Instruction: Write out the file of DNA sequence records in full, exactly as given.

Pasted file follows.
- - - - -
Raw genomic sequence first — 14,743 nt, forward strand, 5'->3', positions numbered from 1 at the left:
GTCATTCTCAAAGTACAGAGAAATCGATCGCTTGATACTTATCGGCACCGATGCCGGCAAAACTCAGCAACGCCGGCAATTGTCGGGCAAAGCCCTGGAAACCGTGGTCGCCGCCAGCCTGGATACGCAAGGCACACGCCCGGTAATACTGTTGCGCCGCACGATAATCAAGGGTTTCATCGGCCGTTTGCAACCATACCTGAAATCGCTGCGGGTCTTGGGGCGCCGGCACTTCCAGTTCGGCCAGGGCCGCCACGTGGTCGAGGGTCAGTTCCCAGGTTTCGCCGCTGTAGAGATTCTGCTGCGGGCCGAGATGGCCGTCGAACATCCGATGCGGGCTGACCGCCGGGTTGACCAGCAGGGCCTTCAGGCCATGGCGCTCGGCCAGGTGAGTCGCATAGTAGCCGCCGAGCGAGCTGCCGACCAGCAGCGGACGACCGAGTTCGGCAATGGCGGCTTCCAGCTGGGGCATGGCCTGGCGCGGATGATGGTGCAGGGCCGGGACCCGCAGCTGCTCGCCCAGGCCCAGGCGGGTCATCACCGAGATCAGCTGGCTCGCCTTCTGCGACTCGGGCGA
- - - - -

Raw genomic sequence first — 14,743 nt, forward strand, 5'->3', positions numbered from 1 at the left:
GTCATTCTCAAAGTACAGAGAAATCGATCGCTTGATACTTATCGGCACCGATGCCGGCAAAACTCAGCAACGCCGGCAATTGTCGGGCAAAGCCCTGGAAACCGTGGTCGCCGCCAGCCTGGATACGCAAGGCACACGCCCGGTAATACTGTTGCGCCGCACGATAATCAAGGGTTTCATCGGCCGTTTGCAACCATACCTGAAATCGCTGCGGGTCTTGGGGCGCCGGCACTTCCAGTTCGGCCAGGGCCGCCACGTGGTCGAGGGTCAGTTCCCAGGTTTCGCCGCTGTAGAGATTCTGCTGCGGGCCGAGATGGCCGTCGAACATCCGATGCGGGCTGACCGCCGGGTTGACCAGCAGGGCCTTCAGGCCATGGCGCTCGGCCAGGTGAGTCGCATAGTAGCCGCCGAGCGAGCTGCCGACCAGCAGCGGACGACCGAGTTCGGCAATGGCGGCTTCCAGCTGGGGCATGGCCTGGCGCGGATGATGGTGCAGGGCCGGGACCCGCAGCTGCTCGCCCAGGCCCAGGCGGGTCATCACCGAGATCAGCTGGCTCGCCTTCTGCGACTCGGGCGA